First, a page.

01/14/2014 09:09 am ET Updated Mar 16, 2014

Wal-Mart Developer Files "Shill" Lawsuit Against Food Workers Union

A Pennsylvania-based developer is suing a United Food and Commercial Workers (UFCW) Local for $1.5 million, alleging the union is using a "Shill Strategy" to line up neighbors to block his proposed Wal-Mart superstore.

The developer, Peter Abrams, doing business as ARD Hamilton, LLC, has a lease agreement with Wal-Mart for the construction of a 160,697 square foot Wal-Mart superstore on 24.2 acres of land in Hamilton Township, New Jersey. The main parcel owned by Abrams was assessed in 2010 for $4.2 million.

Hamilton Township, which boasts it was ranked 75th on CNN/Money Magazine's list of the nation's best small cities in 2012, is a community of 90,000 people roughly 42 miles northeast of Philadelphia. The Township has no less than 6 Wal-Mart stores within 15 miles---so residents looking for cheap Chinese imports have outlets as close as 6 miles away.

Last June, a lawsuit was filed by four neighbors of the Wal-Mart project in Superior Court in Mercer County, New Jersey, seeking to overturn the Township's approval of the development. The plaintiffs are UFCW members. About a month later, Peter Abrams filed a countersuit accusing Local 1360 of putting the neighbors up to it, and paying for their legal expenses. Abrams says the plaintiffs are just "shills" of the Union, and describes their lawsuit as a "Shill Action."

The Abrams' lawsuit says: "As part of its Shill Strategy, the Union solicited its members living in the Township (collectively the 'Shills'), to serve as the Union's 'shills' to oppose the Wal-Mart store." Abrams adds: "the Union has developed a strategy to interfere, prevent and/or delay Wal-Mart's land development efforts by, inter alia, filing frivolous legal challenges..."

Abrams charges that Local 1360 has recently begun targeting "secondary" parties like him that do business with Wal-Mart "in hopes that the Union's efforts would compel 'secondary' parties to terminate their business relationships with Wal-Mart."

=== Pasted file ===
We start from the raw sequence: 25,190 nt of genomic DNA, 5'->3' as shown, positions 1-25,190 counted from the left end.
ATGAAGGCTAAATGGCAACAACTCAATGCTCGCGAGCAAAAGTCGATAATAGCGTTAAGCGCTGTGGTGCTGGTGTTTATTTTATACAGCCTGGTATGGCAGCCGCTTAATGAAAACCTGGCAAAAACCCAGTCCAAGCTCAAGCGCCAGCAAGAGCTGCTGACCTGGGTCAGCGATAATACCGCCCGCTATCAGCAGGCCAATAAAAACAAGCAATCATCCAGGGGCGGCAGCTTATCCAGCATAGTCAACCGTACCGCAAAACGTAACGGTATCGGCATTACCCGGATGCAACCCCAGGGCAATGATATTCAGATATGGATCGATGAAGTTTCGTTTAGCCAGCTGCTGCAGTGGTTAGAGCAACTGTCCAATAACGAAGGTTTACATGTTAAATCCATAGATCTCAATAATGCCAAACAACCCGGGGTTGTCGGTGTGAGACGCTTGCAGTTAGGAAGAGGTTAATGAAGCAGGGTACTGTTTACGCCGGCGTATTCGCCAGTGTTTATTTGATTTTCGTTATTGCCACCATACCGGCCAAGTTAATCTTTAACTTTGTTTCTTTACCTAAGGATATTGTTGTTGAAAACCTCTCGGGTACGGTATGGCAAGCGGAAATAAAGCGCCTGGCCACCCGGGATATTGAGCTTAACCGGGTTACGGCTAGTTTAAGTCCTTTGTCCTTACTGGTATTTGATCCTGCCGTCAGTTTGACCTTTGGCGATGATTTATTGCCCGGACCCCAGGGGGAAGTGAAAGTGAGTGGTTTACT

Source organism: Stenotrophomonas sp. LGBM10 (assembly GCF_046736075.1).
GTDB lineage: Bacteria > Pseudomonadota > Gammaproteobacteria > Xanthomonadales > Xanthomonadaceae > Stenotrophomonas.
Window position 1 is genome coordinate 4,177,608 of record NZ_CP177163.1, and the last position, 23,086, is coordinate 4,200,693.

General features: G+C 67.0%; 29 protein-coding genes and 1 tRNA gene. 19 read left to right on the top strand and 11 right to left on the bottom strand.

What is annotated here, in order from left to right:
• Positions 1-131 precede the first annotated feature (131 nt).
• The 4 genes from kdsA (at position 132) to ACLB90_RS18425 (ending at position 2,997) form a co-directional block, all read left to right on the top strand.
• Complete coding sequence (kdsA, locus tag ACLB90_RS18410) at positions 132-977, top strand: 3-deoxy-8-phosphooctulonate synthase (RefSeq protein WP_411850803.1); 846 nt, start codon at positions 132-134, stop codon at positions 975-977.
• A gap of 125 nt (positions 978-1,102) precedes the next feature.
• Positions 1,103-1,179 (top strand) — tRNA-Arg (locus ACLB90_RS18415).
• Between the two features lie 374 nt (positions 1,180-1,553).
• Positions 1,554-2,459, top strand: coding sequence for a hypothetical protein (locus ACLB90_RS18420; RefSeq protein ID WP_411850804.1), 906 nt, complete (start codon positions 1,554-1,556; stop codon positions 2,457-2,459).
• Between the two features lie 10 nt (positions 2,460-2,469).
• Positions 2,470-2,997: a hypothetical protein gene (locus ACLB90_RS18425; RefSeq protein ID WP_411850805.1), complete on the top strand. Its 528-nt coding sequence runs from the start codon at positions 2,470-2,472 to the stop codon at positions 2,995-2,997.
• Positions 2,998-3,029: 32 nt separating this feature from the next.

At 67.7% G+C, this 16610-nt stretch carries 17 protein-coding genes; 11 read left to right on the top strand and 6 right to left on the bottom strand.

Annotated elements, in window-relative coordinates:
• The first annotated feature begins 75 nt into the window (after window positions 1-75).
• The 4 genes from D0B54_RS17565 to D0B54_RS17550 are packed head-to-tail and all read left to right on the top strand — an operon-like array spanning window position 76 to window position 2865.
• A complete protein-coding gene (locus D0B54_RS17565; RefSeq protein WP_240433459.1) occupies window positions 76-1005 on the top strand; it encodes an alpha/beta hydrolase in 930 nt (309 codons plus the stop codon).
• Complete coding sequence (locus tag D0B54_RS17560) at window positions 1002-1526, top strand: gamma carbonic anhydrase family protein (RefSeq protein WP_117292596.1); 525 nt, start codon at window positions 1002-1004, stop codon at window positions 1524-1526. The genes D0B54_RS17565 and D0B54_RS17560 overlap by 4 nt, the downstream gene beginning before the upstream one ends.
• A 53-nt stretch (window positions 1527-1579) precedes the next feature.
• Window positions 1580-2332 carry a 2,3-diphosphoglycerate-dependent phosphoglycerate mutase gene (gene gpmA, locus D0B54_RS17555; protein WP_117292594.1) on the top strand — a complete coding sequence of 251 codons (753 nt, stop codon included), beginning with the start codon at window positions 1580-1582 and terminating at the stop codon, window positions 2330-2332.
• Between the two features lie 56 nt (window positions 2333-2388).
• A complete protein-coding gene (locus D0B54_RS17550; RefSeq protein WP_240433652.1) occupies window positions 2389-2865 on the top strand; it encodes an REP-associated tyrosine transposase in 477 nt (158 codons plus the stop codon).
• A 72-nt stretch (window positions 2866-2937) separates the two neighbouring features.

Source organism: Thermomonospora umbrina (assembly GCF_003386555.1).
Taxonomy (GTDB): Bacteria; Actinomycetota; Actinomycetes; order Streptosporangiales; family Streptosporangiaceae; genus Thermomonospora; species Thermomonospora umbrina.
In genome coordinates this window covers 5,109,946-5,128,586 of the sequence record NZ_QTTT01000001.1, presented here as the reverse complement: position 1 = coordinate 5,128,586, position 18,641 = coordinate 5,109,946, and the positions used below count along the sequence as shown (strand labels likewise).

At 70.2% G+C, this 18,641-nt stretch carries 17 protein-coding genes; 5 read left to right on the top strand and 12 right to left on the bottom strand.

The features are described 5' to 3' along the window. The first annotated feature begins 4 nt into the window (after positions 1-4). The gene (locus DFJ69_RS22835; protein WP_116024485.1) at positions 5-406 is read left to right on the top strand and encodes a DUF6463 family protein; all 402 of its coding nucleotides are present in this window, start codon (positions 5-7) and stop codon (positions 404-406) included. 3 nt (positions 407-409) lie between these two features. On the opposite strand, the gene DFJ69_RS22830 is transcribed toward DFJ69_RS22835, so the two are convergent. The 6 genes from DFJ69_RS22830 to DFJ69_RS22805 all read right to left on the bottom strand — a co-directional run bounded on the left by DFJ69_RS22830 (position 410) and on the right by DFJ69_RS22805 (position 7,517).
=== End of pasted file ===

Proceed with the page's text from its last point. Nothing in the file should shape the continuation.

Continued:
Lawsuits like Abrams' are a form of SLAPP suit---an acronym for "Strategic Lawsuit Against Public Participation"---meritless litigation intended to spend critics into silence. More than 95% of such SLAPP suits go nowhere.

What's egregious in this case is that Abrams asserts that he---a landowner---is protected by the National Labor Relations Act, and that his investment is part of a labor dispute between Wal-Mart and the Union. Abrams charges that Local 1360 has "interfere(d) with the landowner's efforts to do business with Wal-Mart" by "coordinating and financing the frivolous Shill Action."

The landowner's lawsuit says Local 1360's conduct "constitutes unlawful secondary activity that is prohibited" by the NLRA. Abrams cites section 158 of the NLRA which says (in part) it is an unfair labor practice for a union or its agents:

"to threaten, coerce, or restrain any person engaged in commerce or in an industry affecting cease doing business with any other person..."

Abrams complains that he, as a landowner, was harassed by the Union's actions, and that Local 1360 is "interfering with the Landowner's contractual relationship with Wal-Mart."

But the four neighbors who are challenging the ARD Hamilton, LLC project, have the right to file with the courts their challenge to this huge project. There is no evidence that the neighbors have said or done anything directed at the landowner regarding who he does business with, or under what terms.

Instead, they are challenging a decision of their Township to approve a very large project that will have significant impacts on traffic, crime, and the Township's budget. The neighbors are landowners too, following the public process afforded them. Their right to bring this lawsuit is guaranteed by the First Amendment to the U.S. Constitution, which grants "the right of the petition the Government for a redress of grievances."

Attorney Thomas Lesser of Northampton, Massachusetts, who has represented citizens against a number of big box projects, including Wal-Mart, defends the actions of the plaintiffs in this case. "Residents have every right to demand that developers abide by a municipality's local ordinances to preserve the integrity and character of their town," Lesser explains. "And unions have every right to support their members. ARD Hamilton LLC's lawsuit appears to be nothing other than an effort to prevent the exercise of those very rights."

It's a stretch for Abrams to say that these homeowners are "shills." They have legal standing of their own to bring this lawsuit--and they are not required by law to like the proposal Abrams has submitted. It is one of many risks of doing business that local residents may challenge the wisdom of a large land use project. It is also frivolous to assert that Abrams as a developer is part of a labor dispute, or protected in any way by the provisions of the NLRA, especially since the UFCW is not a party to this lawsuit. No one has coerced him to stop doing business with Wal-Mart.

The case ARD Hamilton, LLC v. United Food and Commercial Workers Local 1360- AFL-CIO is a threat to the First Amendment rights of every resident in every neighborhood across America who is facing unwanted development. The Abrams' lawsuit demonstrates that anyone with deep pockets can retain a lawyer, and try to repress the rights of ordinary citizens to challenge wealthy developers and giant corporations.

A compelling argument could be made that the real "shill" in this controversy is the developer, who is simply serving Wal-Mart's "Shill Strategy."

Al Norman is an author and activist who founded Sprawl-Busters 20 years ago. His latest book is Occupy Walmart.